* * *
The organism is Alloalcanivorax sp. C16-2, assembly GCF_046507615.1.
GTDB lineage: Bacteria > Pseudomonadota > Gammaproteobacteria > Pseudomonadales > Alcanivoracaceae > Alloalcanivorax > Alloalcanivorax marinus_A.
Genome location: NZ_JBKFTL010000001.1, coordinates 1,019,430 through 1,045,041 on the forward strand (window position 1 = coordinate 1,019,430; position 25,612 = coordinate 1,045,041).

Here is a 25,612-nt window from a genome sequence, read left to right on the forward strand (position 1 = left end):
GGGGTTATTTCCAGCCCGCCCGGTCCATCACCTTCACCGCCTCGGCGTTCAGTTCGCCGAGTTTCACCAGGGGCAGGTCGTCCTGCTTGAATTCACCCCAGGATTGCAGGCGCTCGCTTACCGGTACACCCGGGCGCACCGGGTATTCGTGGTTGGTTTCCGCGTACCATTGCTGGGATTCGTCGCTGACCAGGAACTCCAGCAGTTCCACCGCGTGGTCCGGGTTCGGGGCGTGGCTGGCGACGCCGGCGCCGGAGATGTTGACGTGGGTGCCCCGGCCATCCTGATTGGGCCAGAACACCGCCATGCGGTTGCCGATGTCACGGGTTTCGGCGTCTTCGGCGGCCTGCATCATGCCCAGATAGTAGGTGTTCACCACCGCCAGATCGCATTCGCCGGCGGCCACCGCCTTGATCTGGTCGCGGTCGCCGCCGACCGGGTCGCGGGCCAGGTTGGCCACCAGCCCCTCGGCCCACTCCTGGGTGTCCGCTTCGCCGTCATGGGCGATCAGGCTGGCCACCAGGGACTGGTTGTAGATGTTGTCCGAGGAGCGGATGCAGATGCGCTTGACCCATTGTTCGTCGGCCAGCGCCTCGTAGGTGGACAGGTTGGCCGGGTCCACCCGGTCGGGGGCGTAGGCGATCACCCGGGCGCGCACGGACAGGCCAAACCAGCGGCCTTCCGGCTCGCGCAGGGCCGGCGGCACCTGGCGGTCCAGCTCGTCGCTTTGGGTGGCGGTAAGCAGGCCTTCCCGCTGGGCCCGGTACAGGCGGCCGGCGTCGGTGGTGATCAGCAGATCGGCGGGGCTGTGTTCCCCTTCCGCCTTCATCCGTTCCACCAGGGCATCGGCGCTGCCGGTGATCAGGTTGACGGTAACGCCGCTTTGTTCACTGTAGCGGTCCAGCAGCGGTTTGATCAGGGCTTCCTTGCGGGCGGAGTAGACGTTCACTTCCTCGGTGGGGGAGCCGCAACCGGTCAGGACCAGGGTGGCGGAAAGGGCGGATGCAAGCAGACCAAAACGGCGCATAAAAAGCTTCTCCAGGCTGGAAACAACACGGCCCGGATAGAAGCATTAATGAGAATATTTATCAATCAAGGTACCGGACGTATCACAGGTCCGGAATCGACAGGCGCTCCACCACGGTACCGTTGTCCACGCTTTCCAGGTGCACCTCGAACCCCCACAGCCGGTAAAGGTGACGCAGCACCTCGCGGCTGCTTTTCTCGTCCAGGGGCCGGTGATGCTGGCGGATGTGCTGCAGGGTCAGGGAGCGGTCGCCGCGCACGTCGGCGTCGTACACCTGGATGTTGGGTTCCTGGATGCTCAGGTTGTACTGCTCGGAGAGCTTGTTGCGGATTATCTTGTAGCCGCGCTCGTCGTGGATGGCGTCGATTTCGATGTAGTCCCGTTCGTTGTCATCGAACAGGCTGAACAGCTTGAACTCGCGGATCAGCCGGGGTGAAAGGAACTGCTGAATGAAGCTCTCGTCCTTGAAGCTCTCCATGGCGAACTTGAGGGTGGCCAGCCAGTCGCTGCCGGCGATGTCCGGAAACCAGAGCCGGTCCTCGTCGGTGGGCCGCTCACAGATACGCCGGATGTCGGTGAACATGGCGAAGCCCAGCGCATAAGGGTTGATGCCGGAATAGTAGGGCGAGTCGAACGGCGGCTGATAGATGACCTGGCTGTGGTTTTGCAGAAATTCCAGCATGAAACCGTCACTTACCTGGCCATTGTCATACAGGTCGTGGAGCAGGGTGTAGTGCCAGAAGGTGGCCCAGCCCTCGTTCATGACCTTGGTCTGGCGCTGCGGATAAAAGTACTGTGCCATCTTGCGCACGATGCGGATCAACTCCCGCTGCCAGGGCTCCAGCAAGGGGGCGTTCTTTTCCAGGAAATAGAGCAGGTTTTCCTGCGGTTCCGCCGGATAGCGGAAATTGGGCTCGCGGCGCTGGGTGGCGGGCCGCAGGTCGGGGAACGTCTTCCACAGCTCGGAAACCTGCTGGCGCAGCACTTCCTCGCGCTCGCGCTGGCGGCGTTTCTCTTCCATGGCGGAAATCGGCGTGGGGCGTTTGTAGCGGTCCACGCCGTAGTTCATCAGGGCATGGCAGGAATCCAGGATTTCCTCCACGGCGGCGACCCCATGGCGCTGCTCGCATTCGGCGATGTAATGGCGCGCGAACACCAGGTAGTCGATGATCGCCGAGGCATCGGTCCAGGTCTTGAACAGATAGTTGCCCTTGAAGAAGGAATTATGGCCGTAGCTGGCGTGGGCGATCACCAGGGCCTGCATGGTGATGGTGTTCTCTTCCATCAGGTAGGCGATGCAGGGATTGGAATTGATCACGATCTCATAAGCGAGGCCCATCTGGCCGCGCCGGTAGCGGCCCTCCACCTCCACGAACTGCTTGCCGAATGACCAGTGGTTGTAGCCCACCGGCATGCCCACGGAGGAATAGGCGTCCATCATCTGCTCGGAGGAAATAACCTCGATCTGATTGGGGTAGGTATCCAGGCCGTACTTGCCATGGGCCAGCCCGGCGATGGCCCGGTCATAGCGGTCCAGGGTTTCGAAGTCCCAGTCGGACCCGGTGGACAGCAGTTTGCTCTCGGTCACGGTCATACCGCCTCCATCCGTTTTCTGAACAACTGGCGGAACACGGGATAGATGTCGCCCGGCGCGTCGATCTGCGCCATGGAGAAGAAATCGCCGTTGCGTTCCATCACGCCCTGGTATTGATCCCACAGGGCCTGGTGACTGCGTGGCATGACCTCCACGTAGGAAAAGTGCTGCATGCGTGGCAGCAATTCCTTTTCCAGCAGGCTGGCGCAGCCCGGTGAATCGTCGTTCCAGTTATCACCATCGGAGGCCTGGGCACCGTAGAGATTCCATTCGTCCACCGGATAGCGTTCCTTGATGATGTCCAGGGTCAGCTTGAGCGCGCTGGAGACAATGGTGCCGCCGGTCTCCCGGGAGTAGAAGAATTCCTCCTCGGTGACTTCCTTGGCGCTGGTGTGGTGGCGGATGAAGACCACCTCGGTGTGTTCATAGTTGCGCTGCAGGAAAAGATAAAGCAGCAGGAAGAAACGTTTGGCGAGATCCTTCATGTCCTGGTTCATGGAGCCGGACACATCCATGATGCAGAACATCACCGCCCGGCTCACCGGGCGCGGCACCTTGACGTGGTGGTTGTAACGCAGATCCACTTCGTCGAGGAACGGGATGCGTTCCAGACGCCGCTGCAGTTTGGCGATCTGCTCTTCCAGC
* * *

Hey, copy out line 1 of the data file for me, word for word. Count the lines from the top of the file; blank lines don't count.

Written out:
The organism is Alloalcanivorax sp. C16-2, assembly GCF_046507615.1.